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‘Critical Distance’: Raffi Joe Wartanian challenges himself to make more with less

November 29, 2019

Interview

By Lilly Torosyan

177 views

New ‘Critical Distance’: Raffi Joe Wartanian challenges himself to make more with less

Armenian-born, Baltimore-bred, world-traveled, Raffi Joe Wartanian, digs deep in his new album, “Critical Distance,” which is expected to drop in time for Armenian Christmas. We had a chance to chat with Raffi about the record’s all-acoustic sound, the magic of the oud, and which tracks his grandmother, Knarig, loves jamming to!
 

Writer, musician, activist, and friend of h-pem, Raffi Joe Wartanian, wears many hats. After a six-year hiatus from his debut album, “Pushkin Street,” he is back with a fresh set of tunes, cementing another title to his ever-growing repertoire: instrumental recording artist. His upcoming album, “Critical Distance,” is a 40-minute acoustic journey through the many cultural and artistic styles, sounds, and inflections that have influenced the multitalented artist. Though the record is nearly complete, a 30-day crowdfunding campaign is underway to bring it to the final stage. If you’ve ever wondered what Armenian and Appalachian fusion sounded like, “Critical Distance” is your answer.

 

Lilly Torosyan: “Critical Distance,” is a wonderfully explosive fusion of different sounds, most prominently, those of Armenian music and of the cultural region of Appalachia. What pulls you to these two “genres,” which themselves are amalgams of various styles that informed and influenced their own distinct sound(s)?

Raffi’s debut record,“Pushkin Street,” where each story was inspired by a different story in the singer’s life. (Graphic courtesy of Raffi Joe Wartanian)Raffi’s debut record,“Pushkin Street,” where each story was inspired by a different story in the singer’s life. (Graphic courtesy of Raffi Joe Wartanian)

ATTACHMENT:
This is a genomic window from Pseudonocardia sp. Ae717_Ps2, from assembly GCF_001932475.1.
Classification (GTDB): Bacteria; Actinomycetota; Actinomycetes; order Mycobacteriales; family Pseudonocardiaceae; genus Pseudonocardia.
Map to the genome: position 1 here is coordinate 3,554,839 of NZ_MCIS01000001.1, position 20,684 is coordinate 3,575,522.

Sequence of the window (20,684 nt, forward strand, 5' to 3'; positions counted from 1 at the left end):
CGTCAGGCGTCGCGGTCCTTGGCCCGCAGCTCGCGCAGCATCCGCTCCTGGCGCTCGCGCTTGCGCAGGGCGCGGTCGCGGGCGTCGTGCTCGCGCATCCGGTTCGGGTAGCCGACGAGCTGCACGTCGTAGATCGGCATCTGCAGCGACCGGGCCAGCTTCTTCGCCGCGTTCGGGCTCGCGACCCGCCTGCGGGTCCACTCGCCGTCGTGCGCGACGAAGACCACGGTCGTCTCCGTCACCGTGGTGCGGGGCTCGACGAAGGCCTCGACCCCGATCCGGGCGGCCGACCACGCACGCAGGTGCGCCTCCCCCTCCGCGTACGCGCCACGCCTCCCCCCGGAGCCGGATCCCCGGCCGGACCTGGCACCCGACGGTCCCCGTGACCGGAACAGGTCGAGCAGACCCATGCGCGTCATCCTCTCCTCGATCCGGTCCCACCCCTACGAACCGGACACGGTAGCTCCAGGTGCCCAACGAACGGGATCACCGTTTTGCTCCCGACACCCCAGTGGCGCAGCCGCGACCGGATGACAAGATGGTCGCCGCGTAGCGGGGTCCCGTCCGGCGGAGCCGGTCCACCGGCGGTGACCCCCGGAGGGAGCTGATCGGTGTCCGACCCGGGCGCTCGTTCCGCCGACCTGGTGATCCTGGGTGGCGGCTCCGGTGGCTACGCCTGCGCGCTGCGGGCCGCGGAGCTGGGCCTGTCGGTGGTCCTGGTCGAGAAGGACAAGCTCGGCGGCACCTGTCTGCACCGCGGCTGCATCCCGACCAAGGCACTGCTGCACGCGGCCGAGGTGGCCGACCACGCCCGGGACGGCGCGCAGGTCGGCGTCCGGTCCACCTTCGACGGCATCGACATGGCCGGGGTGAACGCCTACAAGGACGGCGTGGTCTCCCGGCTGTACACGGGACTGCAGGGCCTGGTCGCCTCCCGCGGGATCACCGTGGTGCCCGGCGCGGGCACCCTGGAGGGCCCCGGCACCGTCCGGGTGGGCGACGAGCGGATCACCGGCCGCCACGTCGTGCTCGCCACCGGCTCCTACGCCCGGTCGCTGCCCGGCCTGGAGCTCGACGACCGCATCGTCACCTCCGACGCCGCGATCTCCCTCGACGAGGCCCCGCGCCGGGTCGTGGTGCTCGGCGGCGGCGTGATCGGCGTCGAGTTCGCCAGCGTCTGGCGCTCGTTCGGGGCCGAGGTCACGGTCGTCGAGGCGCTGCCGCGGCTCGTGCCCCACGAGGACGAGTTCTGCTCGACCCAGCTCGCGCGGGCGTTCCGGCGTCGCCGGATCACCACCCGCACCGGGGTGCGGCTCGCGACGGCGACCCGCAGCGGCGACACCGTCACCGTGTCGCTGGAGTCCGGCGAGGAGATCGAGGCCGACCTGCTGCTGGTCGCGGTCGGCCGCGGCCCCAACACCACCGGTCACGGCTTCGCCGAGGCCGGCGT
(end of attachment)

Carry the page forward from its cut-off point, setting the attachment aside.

Raffi Joe Wartanian: First of all, thank you to h-pem for taking the time to support innovative Armenian ventures around the world. I’m honored to be part of that conversation.

What draws me to the music of Armenia and Appalachia is the natural process of engaging with the places my family has known as home. My grandparents and great-grandparents come from Adana, Hajin, Zara, and Mersin by way of Kharpert. Like many from Western Armenia who survived the genocide, they eventually resettled in Beirut, where my parents were born. After studying in Soviet Armenia, my father was offered a job in Baltimore in the 1970s. He only planned to stay for a few years before returning to Beirut, but then the country unraveled during the Lebanese Civil War.

I describe this migratory path because the compositions of “Critical Distance” reflect the music of the spaces my family has lived. As Armenians from the Levant and the Armenian Highlands, the sounds of Armenian, Greek, Turkish, Arabic, French, and many other styles of music were prevalent in our home. Visiting family in Beirut most summers of my childhood meant a deeper appreciation for the way those traditions could coexist. Growing up in Baltimore, I found myself in another stylistic kaleidoscope built on rock, blues, soul, and bluegrass. I played in groups that performed funk, soul, and old-time Appalachian folk songs. All of these sensibilities shaped how I listen to and create music. 

 

L.T.: Genre-bending, testing, and melding has been a forte of yours for awhile, as noted in your debut album, “Pushkin Street.” What compelled you to shift gears this time to an instrumental album? 

R.J.W.: From a creative perspective, I wanted to challenge myself to try something different. This meant telling a musical story through an approach distinct from my first album, “Pushkin Street.” While “Pushkin Street” was rambunctious, loud, and absurd, “Critical Distance” is meditative, observant, and subtle. With “Pushkin Street,” I sang lyrics accompanied by chords, licks, and solos. In “Critical Distance,” my goal was to let the instrument sing. To help achieve this, I engaged new techniques—arpeggiation, rasgueado, odd-time signatures, and more—that would facilitate this.

Music was not spared during the rising impact of technology on our lives. It seemed that every day, a new pedal, effect, or sound was created. I felt like the technology was creating a separation between myself and the music, and that there was an implication that the instruments alone were not enough to produce a beautiful sound, and thus had to experience an intervention from technology to be worthy of performance and production. In short, I wanted to return to the origins of music, and challenge myself to make more with less, to push myself to maximize what I could express just with acoustic instruments. Any fan of flamenco, oud, or rebetiko can attest that the masters of these forms take their instruments to unprecedented heights. I, too, am inspired by their artistry, and this project, “Critical Distance,” is, in a way, an homage.

From a logistical perspective, since releasing “Pushkin Street” in 2013, I have lived in Yerevan, Los Angeles, and New York City. Creating another album like “Pushkin Street”  would not have been practical. I could not take my instruments, amps, or other equipment around with me, and build bands. It was, however, more practical to travel with one or two acoustic instrument(s). They make for more natural travel companions.